Arguments for and against

Peter A. Ubel, an American physician, is a proponent of scientocracy. In an article titled "Scientocracy: Policy making that reflects human nature", he writes, "When I talk about Scientocracy, then, I'm not talking about a world ruled by behavioral scientists, or any other kind of scientists. Instead, I am imagining a government of the people, but informed by scientists. A world where people don't argue endlessly about whether educational vouchers will improve schools, whether gun control will reduce crime, or whether health savings accounts can lower health care expenditures,... but one instead where science has a chance to show us whether vouchers, gun control laws, and health savings accounts work and, if so, under what conditions."[1]

Bernard Boudreau, a Canadian lawyer and politician, is a critic of scientocracy. He writes, "At the dawn of the 21st century, scientific dogmatism is more firmly entrenched than ever. The scientist has become the high priest of the industrial world, certifying both the academic training of new users and the relevance of types and means of production. In all areas of human discourse, scientific reasoning has the force of law. What was once a theocracy is now a 'scientocracy'".[2]

Deepak Kumar, a historian, has written about the "Emergence of 'Scientocracy'" in India.[3]

Earlier use

Florence Caddy (1837–1923) wrote a book titled Through the fields with Linnaeus: a chapter in Swedish history. That book was published in two volumes in 1887. In volume 1 she wrote, "His lesson in Hamburg had taught him that a novus homo must not be arrogant when he enters the society of the scientocracy, and that he must not run himself rashly against vested interests. Yet for all his poverty, Carl Linnaeus seems to have lived in intimacy with the scientocrats of Leyden—Van Royen, Van Swieten, Lieberkuhn, Lawson, and Gronovius."[4] In these two sentences she uses "society of the scientocracy" and "scientocrats" to refer to groups of eminent scientists of that time.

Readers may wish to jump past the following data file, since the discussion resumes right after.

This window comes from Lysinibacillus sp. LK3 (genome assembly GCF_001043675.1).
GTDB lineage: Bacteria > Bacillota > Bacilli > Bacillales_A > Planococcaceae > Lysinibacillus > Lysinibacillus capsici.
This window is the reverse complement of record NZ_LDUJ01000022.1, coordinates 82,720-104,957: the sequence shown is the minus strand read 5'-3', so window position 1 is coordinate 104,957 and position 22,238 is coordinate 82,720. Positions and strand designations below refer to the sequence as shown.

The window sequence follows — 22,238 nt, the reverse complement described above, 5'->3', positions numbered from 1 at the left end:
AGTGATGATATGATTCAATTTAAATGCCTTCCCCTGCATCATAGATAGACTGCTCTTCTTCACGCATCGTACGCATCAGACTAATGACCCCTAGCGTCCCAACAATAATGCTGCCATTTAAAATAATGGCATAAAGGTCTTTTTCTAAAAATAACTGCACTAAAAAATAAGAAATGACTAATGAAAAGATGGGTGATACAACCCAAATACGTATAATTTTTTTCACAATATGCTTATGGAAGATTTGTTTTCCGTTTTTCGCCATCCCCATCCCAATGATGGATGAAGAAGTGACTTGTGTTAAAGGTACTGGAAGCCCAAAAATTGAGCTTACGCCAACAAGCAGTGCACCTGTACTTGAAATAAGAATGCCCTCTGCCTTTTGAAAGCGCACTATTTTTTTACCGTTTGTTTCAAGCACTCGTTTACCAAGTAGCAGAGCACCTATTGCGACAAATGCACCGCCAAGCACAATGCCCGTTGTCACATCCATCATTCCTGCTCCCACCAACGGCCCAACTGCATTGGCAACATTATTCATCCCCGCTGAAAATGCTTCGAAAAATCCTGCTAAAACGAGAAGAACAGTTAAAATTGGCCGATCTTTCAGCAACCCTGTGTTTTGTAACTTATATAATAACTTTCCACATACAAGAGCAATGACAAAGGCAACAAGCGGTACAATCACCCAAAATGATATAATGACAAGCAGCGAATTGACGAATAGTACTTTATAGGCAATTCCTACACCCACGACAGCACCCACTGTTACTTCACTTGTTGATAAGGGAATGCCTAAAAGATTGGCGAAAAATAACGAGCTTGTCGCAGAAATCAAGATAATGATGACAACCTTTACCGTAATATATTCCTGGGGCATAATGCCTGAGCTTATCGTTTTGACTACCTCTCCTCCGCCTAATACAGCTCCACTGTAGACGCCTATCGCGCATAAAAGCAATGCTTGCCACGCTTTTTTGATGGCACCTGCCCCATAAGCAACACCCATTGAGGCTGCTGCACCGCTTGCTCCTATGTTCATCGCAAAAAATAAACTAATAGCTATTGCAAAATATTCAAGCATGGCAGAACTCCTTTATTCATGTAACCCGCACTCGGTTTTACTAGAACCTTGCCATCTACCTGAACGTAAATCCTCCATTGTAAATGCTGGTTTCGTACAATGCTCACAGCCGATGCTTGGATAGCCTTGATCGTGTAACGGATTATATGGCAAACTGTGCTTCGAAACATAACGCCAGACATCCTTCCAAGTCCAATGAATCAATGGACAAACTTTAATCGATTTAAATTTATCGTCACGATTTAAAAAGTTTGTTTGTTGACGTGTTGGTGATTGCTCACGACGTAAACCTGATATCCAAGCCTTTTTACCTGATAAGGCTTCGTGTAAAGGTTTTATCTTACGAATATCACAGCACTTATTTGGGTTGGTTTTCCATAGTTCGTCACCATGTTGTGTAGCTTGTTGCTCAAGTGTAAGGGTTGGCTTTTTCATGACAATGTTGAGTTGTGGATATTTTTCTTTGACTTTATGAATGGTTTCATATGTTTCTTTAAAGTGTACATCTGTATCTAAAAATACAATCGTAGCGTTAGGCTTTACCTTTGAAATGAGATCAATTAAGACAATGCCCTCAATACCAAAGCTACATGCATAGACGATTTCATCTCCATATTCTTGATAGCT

In 2018 the theory was re elaborated by two Italian intellectuals and artists, Giovanni Tartaglia and Vincenzo Nerone, as an achievable dystopia: the scientocracy Is the term that defines a new era that will be ruled by mathematics. The term itself has been considered a political satire towards the increasing request of science knowledge among the youngest part of the population, which has been forced to adapt to the requests of the market in order to survive.

In 1933, Hugo Gernsback defined scientocracy as "the direction of the country and its resources by Scientists and not by Technicians".[5]

See also


  1. Peter Ubel (2009). Scientocracy: Policy making that reflects human nature.
  2. Boudreau, B. (1999). "Pursuit of science, New social factors". Canadian Family Physician. 45: 1134–1136, 1141–1136. PMC 2328580. PMID 10349048.
  3. Deepak Kumar (2004). "Emergence of 'Scientocracy': Snippets from Colonial India". Economic and Political Weekly, Vol. 39, No. 35 (Aug. 28 - Sep. 3, 2004), pp. 3893-3898.
  4. Caddy, Florence (1887). Through the fields with Linnaeus: a chapter in Swedish history. 1. Boston: Little, Brown and Company. p. 294.
  5. Gernsback, Hugo (1933). Technocracy Review, March 1933; quoted by Gary Westfahl in Hugo Gernsback and the Century of Science Fiction. McFarland & Company, 2007, p. 68.

Further reading

  • Chris Mooney and Sheril Kirshenbaum (2009). Unscientific America: How Scientific Illiteracy Threatens our Future. Basic Books; New York City, N.Y. ISBN 978-0-465-01305-0
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